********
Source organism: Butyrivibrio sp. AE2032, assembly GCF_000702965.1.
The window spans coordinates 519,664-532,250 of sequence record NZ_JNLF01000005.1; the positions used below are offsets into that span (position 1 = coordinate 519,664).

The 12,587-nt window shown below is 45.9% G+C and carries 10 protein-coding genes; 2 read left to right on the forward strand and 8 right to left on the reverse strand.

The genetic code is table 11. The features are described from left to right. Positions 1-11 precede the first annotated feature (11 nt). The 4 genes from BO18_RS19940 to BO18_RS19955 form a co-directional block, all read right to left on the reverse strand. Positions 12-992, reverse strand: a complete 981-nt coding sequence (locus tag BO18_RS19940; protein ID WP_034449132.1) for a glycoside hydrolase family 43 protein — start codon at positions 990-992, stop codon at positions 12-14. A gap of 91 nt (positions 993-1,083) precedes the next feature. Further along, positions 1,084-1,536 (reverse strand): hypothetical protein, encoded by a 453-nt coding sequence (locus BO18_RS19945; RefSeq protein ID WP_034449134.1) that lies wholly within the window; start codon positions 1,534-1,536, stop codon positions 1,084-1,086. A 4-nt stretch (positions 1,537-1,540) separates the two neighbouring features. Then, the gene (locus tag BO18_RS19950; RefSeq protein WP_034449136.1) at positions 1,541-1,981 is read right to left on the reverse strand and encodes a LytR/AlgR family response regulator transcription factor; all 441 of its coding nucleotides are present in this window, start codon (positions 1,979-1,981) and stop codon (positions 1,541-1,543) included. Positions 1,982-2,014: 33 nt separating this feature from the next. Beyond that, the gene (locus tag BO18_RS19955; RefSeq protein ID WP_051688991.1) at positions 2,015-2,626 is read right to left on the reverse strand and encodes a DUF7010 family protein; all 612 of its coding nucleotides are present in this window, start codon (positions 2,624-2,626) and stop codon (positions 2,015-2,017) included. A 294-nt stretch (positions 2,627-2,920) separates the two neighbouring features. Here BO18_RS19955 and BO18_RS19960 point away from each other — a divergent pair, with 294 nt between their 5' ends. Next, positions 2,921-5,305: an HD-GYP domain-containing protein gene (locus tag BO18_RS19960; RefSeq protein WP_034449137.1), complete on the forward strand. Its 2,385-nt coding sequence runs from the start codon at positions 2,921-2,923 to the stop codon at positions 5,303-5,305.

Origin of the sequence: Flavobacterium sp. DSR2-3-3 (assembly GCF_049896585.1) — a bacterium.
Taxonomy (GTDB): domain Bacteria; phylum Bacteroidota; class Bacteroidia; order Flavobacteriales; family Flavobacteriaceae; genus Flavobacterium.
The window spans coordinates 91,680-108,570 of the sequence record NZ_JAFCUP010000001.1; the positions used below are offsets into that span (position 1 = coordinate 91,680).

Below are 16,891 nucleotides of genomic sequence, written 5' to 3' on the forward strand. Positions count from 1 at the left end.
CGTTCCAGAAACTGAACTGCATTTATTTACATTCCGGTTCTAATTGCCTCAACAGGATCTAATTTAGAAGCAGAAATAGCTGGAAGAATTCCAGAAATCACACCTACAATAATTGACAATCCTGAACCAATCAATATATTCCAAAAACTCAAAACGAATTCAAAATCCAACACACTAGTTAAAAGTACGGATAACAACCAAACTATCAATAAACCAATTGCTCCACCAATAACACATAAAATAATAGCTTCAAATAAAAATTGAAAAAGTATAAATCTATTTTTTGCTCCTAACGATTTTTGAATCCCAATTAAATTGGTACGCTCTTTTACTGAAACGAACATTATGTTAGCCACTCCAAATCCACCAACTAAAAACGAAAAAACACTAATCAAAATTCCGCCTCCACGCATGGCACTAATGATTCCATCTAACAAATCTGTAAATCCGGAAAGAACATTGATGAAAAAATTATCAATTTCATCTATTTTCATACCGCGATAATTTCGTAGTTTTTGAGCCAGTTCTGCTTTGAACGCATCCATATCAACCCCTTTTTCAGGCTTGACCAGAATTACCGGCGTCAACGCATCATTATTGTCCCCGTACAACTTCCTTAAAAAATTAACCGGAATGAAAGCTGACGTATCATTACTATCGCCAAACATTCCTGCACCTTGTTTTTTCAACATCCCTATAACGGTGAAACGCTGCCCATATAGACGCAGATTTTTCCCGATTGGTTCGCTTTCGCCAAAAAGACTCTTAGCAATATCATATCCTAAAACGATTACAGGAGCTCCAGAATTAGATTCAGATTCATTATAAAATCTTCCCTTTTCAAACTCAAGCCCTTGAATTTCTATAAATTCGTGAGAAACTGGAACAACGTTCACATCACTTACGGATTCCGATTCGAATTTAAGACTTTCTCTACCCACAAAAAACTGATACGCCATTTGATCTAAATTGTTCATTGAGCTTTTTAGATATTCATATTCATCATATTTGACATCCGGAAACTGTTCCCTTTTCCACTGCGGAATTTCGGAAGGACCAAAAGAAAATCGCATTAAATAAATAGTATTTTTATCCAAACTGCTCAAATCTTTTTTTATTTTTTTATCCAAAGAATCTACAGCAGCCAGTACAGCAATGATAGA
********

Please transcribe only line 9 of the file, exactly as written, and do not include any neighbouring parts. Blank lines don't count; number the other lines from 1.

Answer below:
CGTTCCAGAAACTGAACTGCATTTATTTACATTCCGGTTCTAATTGCCTCAACAGGATCTAATTTAGAAGCAGAAATAGCTGGAAGAATTCCAGAAATCACACCTACAATAATTGACAATCCTGAACCAATCAATATATTCCAAAAACTCAAAACGAATTCAAAATCCAACACACTAGTTAAAAGTACGGATAACAACCAAACTATCAATAAACCAATTGCTCCACCAATAACACATAAAATAATAGCTTCAAATAAAAATTGAAAAAGTATAAATCTATTTTTTGCTCCTAACGATTTTTGAATCCCAATTAAATTGGTACGCTCTTTTACTGAAACGAACATTATGTTAGCCACTCCAAATCCACCAACTAAAAACGAAAAAACACTAATCAAAATTCCGCCTCCACGCATGGCACTAATGATTCCATCTAACAAATCTGTAAATCCGGAAAGAACATTGATGAAAAAATTATCAATTTCATCTATTTTCATACCGCGATAATTTCGTAGTTTTTGAGCCAGTTCTGCTTTGAACGCATCCATATCAACCCCTTTTTCAGGCTTGACCAGAATTACCGGCGTCAACGCATCATTATTGTCCCCGTACAACTTCCTTAAAAAATTAACCGGAATGAAAGCTGACGTATCATTACTATCGCCAAACATTCCTGCACCTTGTTTTTTCAACATCCCTATAACGGTGAAACGCTGCCCATATAGACGCAGATTTTTCCCGATTGGTTCGCTTTCGCCAAAAAGACTCTTAGCAATATCATATCCTAAAACGATTACAGGAGCTCCAGAATTAGATTCAGATTCATTATAAAATCTTCCCTTTTCAAACTCAAGCCCTTGAATTTCTATAAATTCGTGAGAAACTGGAACAACGTTCACATCACTTACGGATTCCGATTCGAATTTAAGACTTTCTCTACCCACAAAAAACTGATACGCCATTTGATCTAAATTGTTCATTGAGCTTTTTAGATATTCATATTCATCATATTTGACATCCGGAAACTGTTCCCTTTTCCACTGCGGAATTTCGGAAGGACCAAAAGAAAATCGCATTAAATAAATAGTATTTTTATCCAAACTGCTCAAATCTTTTTTTATTTTTTTATCCAAAGAATCTACAGCAGCCAGTACAGCAATGATAGA